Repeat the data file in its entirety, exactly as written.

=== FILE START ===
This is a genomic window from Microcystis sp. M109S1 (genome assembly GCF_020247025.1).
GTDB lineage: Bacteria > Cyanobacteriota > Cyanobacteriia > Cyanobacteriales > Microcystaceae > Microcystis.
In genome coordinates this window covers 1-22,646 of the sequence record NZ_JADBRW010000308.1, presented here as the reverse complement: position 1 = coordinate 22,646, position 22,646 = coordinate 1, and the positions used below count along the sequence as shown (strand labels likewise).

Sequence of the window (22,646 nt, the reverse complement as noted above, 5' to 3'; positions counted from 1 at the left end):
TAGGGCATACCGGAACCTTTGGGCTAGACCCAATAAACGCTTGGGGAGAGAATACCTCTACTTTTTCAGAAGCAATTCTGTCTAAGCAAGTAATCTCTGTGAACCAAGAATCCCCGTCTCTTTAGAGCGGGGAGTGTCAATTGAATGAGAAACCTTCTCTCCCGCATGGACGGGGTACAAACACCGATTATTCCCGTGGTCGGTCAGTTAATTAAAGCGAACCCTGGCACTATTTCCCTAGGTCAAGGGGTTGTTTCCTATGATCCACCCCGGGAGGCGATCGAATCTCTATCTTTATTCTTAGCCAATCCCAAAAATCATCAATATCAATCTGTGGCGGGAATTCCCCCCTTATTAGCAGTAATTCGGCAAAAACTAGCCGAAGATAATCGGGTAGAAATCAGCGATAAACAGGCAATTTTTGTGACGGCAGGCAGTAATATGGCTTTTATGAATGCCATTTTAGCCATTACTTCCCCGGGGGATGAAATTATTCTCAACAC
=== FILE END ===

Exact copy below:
This is a genomic window from Microcystis sp. M109S1 (genome assembly GCF_020247025.1).
GTDB lineage: Bacteria > Cyanobacteriota > Cyanobacteriia > Cyanobacteriales > Microcystaceae > Microcystis.
In genome coordinates this window covers 1-22,646 of the sequence record NZ_JADBRW010000308.1, presented here as the reverse complement: position 1 = coordinate 22,646, position 22,646 = coordinate 1, and the positions used below count along the sequence as shown (strand labels likewise).

Sequence of the window (22,646 nt, the reverse complement as noted above, 5' to 3'; positions counted from 1 at the left end):
TAGGGCATACCGGAACCTTTGGGCTAGACCCAATAAACGCTTGGGGAGAGAATACCTCTACTTTTTCAGAAGCAATTCTGTCTAAGCAAGTAATCTCTGTGAACCAAGAATCCCCGTCTCTTTAGAGCGGGGAGTGTCAATTGAATGAGAAACCTTCTCTCCCGCATGGACGGGGTACAAACACCGATTATTCCCGTGGTCGGTCAGTTAATTAAAGCGAACCCTGGCACTATTTCCCTAGGTCAAGGGGTTGTTTCCTATGATCCACCCCGGGAGGCGATCGAATCTCTATCTTTATTCTTAGCCAATCCCAAAAATCATCAATATCAATCTGTGGCGGGAATTCCCCCCTTATTAGCAGTAATTCGGCAAAAACTAGCCGAAGATAATCGGGTAGAAATCAGCGATAAACAGGCAATTTTTGTGACGGCAGGCAGTAATATGGCTTTTATGAATGCCATTTTAGCCATTACTTCCCCGGGGGATGAAATTATTCTCAACAC